other to mount the ladder of Truth; and divine Life, the light of all
sciences, philosophies, and religions, will illumine the dark path
they are treading, and guide their steps towards that One Truth which
is both without and within them.

Scientific materialism says:

Yes, everything is born again from its germ--thus is progress made,
but that is the limit of my concessions. Everything is matter; the
soul has no existence. There is evolution of matter, for matter, and
by matter. When a form is destroyed, its qualities, like its power of
rebirth, are stored away in a latent condition, within the germs it
has produced during its period of activity. Along with the
disappearance of matter, everything disappears--qualities, thoughts,
"ego"--and passes into a latent slate within the germ; along with the
return of the form, qualities and attributes gradually reappear
without any hypothetical soul whatever having any concern in the
matter. So long as the form is in its germ stage, the being is nothing
more than a mass of potentialities; when fully developed its faculties
reappear, but they remain strictly attached to the form, and if the
latter changes, the faculties echo the change, so to speak, with the
utmost fidelity. Matter is the parent of intelligence, the brain
manufactures thought, and the heart distills love, just as the liver
secretes bile; such is the language of present-day science.

This theory accepts the idea of universal injustice in its entirety;
we shall shortly prove that, notwithstanding its apparent logic, it
explains only one side of evolution, and that if matter is the
condition sine qua non of the manifestation of spirit, it is at
least curious that the latter acts so powerfully upon it, and is,
beyond the possibility of a doubt, its real master.[49]

Modern Theosophy, as well as the Wisdom of old, says in its turn:

Spirit is the All, the one Being, the only Being that exists.

Force-matter[50] is nothing but the product of the spirit's activity;
in it we find many and divers properties--density, weight,
temperature, volume, elasticity, cohesion, &c., because we judge it
from our sense perceptions; but in reality, we know it so little, that
the greatest thinkers have called it "a state of consciousness,"
i.e., an impression produced by it within ourselves.[51] It is the
result of the will of the supreme Spirit, which creates "differences"
(forms) in unfathomable homogeneous Unity, which is incarnated in them
and produces the modifications necessary for the development of its
powers, in other words, for the accomplishment of their evolution. As
this evolution takes place in the finite--for the Infinite can effect
its "sacrifice," i.e. its incarnation,[52] only by limiting
itself--it is progressive, proceeding from the simple to the complex.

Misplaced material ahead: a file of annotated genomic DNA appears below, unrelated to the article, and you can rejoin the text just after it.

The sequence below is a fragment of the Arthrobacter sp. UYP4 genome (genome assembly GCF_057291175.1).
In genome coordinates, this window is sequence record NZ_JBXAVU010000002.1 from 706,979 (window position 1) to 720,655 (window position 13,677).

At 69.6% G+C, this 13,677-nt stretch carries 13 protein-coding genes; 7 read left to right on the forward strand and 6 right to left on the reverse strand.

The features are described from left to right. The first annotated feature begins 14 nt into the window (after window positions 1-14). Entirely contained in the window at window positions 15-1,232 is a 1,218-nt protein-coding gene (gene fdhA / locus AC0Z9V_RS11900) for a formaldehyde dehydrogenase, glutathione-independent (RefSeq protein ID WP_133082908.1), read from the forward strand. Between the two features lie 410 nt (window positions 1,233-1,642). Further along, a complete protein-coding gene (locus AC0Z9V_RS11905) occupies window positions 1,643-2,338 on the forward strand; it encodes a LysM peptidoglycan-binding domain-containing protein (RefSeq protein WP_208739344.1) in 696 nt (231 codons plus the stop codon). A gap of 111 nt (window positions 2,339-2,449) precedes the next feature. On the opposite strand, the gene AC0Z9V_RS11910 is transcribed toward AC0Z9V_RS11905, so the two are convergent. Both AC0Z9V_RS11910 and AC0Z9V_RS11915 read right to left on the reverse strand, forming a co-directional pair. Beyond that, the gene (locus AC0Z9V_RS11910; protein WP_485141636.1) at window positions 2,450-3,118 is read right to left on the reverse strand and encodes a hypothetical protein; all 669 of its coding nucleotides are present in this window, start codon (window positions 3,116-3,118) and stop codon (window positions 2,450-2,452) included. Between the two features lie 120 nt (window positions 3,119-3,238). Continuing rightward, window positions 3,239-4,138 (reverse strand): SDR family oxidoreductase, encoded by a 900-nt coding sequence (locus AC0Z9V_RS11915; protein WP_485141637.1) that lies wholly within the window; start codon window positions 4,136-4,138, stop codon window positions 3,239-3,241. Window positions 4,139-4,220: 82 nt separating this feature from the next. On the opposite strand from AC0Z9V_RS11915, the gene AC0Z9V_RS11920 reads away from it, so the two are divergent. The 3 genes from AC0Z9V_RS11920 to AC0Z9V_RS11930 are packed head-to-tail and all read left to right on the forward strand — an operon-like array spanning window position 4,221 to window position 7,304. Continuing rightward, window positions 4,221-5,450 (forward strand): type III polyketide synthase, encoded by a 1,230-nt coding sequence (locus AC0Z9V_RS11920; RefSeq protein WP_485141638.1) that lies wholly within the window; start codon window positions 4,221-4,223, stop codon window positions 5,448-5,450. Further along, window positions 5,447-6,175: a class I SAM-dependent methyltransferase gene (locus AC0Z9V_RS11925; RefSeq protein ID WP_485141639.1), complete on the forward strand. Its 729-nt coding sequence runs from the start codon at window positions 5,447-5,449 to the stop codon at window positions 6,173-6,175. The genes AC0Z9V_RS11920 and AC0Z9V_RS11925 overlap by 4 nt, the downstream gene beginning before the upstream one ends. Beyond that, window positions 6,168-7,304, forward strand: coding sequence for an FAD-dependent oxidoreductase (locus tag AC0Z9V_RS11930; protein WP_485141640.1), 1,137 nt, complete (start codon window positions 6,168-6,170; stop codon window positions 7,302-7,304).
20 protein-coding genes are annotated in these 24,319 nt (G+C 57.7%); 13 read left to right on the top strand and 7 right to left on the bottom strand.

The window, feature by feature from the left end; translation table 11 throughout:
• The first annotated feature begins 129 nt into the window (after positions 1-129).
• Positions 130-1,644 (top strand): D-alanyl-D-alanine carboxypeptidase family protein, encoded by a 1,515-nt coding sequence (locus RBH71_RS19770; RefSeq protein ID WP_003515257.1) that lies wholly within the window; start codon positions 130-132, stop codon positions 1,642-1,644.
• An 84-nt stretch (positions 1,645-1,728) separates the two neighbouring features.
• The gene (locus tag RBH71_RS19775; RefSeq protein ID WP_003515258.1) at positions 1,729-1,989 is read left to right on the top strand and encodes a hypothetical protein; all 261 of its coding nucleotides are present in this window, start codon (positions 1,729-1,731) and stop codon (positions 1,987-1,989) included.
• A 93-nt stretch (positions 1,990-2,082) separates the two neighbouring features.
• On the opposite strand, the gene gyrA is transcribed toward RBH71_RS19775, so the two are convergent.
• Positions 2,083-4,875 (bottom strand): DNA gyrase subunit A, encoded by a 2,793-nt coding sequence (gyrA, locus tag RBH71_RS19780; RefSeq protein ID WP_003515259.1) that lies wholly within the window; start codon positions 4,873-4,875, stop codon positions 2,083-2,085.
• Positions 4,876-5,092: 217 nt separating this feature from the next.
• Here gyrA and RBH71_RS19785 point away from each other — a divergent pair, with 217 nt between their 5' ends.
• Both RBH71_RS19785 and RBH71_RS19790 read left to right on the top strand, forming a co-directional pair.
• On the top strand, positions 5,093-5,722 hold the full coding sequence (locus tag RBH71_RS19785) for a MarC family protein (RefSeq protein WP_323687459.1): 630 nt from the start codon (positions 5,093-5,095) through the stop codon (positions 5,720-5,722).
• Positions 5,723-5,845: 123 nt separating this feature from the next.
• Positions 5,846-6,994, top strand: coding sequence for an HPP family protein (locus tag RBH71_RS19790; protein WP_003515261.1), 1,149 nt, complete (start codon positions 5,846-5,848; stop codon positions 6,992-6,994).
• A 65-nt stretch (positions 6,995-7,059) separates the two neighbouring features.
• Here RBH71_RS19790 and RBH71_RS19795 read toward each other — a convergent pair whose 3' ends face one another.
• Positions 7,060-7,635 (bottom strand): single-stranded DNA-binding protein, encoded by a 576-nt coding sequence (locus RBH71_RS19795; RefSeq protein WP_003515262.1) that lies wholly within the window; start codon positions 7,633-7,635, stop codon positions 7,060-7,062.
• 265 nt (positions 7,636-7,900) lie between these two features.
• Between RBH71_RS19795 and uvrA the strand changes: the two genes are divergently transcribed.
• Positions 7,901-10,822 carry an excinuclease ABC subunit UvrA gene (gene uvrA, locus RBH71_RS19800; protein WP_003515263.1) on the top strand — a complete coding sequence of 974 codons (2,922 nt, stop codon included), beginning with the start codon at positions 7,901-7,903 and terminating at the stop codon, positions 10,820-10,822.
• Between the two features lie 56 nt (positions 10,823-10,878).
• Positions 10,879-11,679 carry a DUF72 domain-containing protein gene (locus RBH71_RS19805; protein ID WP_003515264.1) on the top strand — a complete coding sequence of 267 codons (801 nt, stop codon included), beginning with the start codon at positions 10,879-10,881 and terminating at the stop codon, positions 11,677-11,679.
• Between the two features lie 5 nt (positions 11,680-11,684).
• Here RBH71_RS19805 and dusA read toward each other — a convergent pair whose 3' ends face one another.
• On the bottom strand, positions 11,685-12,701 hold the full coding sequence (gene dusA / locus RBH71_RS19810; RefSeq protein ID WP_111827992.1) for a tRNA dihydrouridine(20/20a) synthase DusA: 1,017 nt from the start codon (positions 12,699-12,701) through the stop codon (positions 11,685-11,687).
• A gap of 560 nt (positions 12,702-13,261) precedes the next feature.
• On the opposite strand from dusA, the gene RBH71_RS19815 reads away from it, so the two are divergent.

Each incarnate, divine "fragment"[53] at first develops the simpler
qualities and acquires the higher ones only by degrees; these
qualities can appear only by means of a vehicle of matter, just as the
colour-producing properties of a ray of light only become manifest
with the aid of a prism. Form plays the part of the revealer of the
qualities latent in the divine germ (the soul); the more complex this
form becomes, the more atomic divisions it has in a state of activity;
the greater the number of senses it has awake, the greater the number
of qualities it expresses.

In this process, we see at work, three main factors; Spirit,[54]
awakening within itself vibrations,[55] which assume divers
appearances.[56] These three factors are one; force-matter and form
cannot exist without the all-powerful, divine Will (Spirit), for this
is the supreme Being, who, by his Will, creates force matter, by his
Intelligence gives it a form, and animates it with his Love.

Force-matter is the blind giant, who, in the Sankhya philosophy,
carries on his shoulders the lame man who can see--a giant, for it is
activity itself; and blind, because this activity is directed only by
the intelligent Will of the Spirit. The latter is lame, because when
it has not at its disposal an instrument of form-matter, it cannot
act, it cannot appear, it is no longer manifested, having disappeared
with the great periodical dissolution of things which the poetical
East calls the inbreathing of Brahma.

Form--all form--creates a germ which reproduces it. The germ is an
aggregate containing, in a very high state of vitalisation, all the
atomic types that will enter into the tissues of the form it has to
build up. These types serve as centres of attraction for the atoms
which are to collect round them when, under the influence of the
"vital fire,"[57] creative activity has been roused in the germ. Each
atomic type now attracts from the immediate surroundings the atoms
that resemble it, the process of segmentation which constitutes
germination begins, and the particular tissues represented by the
different atomic types are formed; in this way the fibrous, osseous,
muscular, nervous, epithelial, and other tissues are reproduced.